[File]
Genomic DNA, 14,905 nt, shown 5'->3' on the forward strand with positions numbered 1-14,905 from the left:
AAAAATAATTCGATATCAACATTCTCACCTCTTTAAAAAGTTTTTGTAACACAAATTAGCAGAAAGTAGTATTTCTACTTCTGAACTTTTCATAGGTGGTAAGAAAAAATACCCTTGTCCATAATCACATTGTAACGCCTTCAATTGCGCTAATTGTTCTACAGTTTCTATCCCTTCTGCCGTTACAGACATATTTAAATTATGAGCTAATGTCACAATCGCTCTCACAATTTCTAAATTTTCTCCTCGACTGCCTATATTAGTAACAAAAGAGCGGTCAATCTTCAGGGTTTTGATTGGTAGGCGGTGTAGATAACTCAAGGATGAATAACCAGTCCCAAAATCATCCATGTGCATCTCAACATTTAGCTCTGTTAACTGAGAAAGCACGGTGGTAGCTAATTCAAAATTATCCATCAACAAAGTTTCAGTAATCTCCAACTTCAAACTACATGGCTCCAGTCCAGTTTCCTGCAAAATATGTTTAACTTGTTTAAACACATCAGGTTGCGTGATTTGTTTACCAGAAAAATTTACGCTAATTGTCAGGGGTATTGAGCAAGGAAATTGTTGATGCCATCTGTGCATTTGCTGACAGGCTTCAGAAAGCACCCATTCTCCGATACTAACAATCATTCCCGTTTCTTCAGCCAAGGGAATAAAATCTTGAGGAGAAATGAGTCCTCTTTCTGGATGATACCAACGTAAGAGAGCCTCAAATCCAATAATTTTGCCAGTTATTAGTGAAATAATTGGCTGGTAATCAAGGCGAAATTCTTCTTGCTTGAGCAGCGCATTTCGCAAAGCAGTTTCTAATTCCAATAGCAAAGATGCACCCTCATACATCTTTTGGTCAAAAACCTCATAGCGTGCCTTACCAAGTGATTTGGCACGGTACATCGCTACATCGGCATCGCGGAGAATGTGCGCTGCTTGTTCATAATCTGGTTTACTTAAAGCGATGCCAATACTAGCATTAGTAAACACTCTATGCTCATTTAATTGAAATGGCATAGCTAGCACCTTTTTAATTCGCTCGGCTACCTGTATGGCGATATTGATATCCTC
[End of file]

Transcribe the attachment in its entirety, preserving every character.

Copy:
Genomic DNA, 14,905 nt, shown 5'->3' on the forward strand with positions numbered 1-14,905 from the left:
AAAAATAATTCGATATCAACATTCTCACCTCTTTAAAAAGTTTTTGTAACACAAATTAGCAGAAAGTAGTATTTCTACTTCTGAACTTTTCATAGGTGGTAAGAAAAAATACCCTTGTCCATAATCACATTGTAACGCCTTCAATTGCGCTAATTGTTCTACAGTTTCTATCCCTTCTGCCGTTACAGACATATTTAAATTATGAGCTAATGTCACAATCGCTCTCACAATTTCTAAATTTTCTCCTCGACTGCCTATATTAGTAACAAAAGAGCGGTCAATCTTCAGGGTTTTGATTGGTAGGCGGTGTAGATAACTCAAGGATGAATAACCAGTCCCAAAATCATCCATGTGCATCTCAACATTTAGCTCTGTTAACTGAGAAAGCACGGTGGTAGCTAATTCAAAATTATCCATCAACAAAGTTTCAGTAATCTCCAACTTCAAACTACATGGCTCCAGTCCAGTTTCCTGCAAAATATGTTTAACTTGTTTAAACACATCAGGTTGCGTGATTTGTTTACCAGAAAAATTTACGCTAATTGTCAGGGGTATTGAGCAAGGAAATTGTTGATGCCATCTGTGCATTTGCTGACAGGCTTCAGAAAGCACCCATTCTCCGATACTAACAATCATTCCCGTTTCTTCAGCCAAGGGAATAAAATCTTGAGGAGAAATGAGTCCTCTTTCTGGATGATACCAACGTAAGAGAGCCTCAAATCCAATAATTTTGCCAGTTATTAGTGAAATAATTGGCTGGTAATCAAGGCGAAATTCTTCTTGCTTGAGCAGCGCATTTCGCAAAGCAGTTTCTAATTCCAATAGCAAAGATGCACCCTCATACATCTTTTGGTCAAAAACCTCATAGCGTGCCTTACCAAGTGATTTGGCACGGTACATCGCTACATCGGCATCGCGGAGAATGTGCGCTGCTTGTTCATAATCTGGTTTACTTAAAGCGATGCCAATACTAGCATTAGTAAACACTCTATGCTCATTTAATTGAAATGGCATAGCTAGCACCTTTTTAATTCGCTCGGCTACCTGTATGGCGATATTGATATCCTC